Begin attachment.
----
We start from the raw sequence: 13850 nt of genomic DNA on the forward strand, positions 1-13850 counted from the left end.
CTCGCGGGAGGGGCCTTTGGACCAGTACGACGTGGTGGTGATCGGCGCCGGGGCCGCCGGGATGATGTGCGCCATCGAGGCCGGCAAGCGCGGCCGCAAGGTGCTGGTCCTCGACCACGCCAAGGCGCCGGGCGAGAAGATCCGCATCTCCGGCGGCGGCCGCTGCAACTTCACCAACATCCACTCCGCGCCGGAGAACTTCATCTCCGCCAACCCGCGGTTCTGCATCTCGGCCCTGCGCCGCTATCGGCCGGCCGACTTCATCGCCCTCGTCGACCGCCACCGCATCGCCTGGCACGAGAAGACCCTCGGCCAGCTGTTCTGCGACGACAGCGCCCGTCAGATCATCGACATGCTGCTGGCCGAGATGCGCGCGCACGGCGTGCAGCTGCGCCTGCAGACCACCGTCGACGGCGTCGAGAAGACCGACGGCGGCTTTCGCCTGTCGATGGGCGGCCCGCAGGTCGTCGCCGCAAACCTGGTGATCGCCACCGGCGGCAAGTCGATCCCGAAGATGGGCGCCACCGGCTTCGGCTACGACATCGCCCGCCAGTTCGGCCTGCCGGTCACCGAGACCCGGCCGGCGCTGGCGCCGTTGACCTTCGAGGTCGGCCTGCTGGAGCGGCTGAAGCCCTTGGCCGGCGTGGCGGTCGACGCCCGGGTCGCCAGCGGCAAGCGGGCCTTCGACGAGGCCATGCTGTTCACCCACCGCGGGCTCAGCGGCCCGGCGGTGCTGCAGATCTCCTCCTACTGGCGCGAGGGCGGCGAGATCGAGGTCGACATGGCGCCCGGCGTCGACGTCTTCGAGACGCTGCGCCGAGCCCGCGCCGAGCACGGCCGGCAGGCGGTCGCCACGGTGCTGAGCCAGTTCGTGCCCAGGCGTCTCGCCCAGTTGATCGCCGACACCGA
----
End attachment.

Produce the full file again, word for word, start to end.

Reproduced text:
We start from the raw sequence: 13850 nt of genomic DNA on the forward strand, positions 1-13850 counted from the left end.
CTCGCGGGAGGGGCCTTTGGACCAGTACGACGTGGTGGTGATCGGCGCCGGGGCCGCCGGGATGATGTGCGCCATCGAGGCCGGCAAGCGCGGCCGCAAGGTGCTGGTCCTCGACCACGCCAAGGCGCCGGGCGAGAAGATCCGCATCTCCGGCGGCGGCCGCTGCAACTTCACCAACATCCACTCCGCGCCGGAGAACTTCATCTCCGCCAACCCGCGGTTCTGCATCTCGGCCCTGCGCCGCTATCGGCCGGCCGACTTCATCGCCCTCGTCGACCGCCACCGCATCGCCTGGCACGAGAAGACCCTCGGCCAGCTGTTCTGCGACGACAGCGCCCGTCAGATCATCGACATGCTGCTGGCCGAGATGCGCGCGCACGGCGTGCAGCTGCGCCTGCAGACCACCGTCGACGGCGTCGAGAAGACCGACGGCGGCTTTCGCCTGTCGATGGGCGGCCCGCAGGTCGTCGCCGCAAACCTGGTGATCGCCACCGGCGGCAAGTCGATCCCGAAGATGGGCGCCACCGGCTTCGGCTACGACATCGCCCGCCAGTTCGGCCTGCCGGTCACCGAGACCCGGCCGGCGCTGGCGCCGTTGACCTTCGAGGTCGGCCTGCTGGAGCGGCTGAAGCCCTTGGCCGGCGTGGCGGTCGACGCCCGGGTCGCCAGCGGCAAGCGGGCCTTCGACGAGGCCATGCTGTTCACCCACCGCGGGCTCAGCGGCCCGGCGGTGCTGCAGATCTCCTCCTACTGGCGCGAGGGCGGCGAGATCGAGGTCGACATGGCGCCCGGCGTCGACGTCTTCGAGACGCTGCGCCGAGCCCGCGCCGAGCACGGCCGGCAGGCGGTCGCCACGGTGCTGAGCCAGTTCGTGCCCAGGCGTCTCGCCCAGTTGATCGCCGACACCGA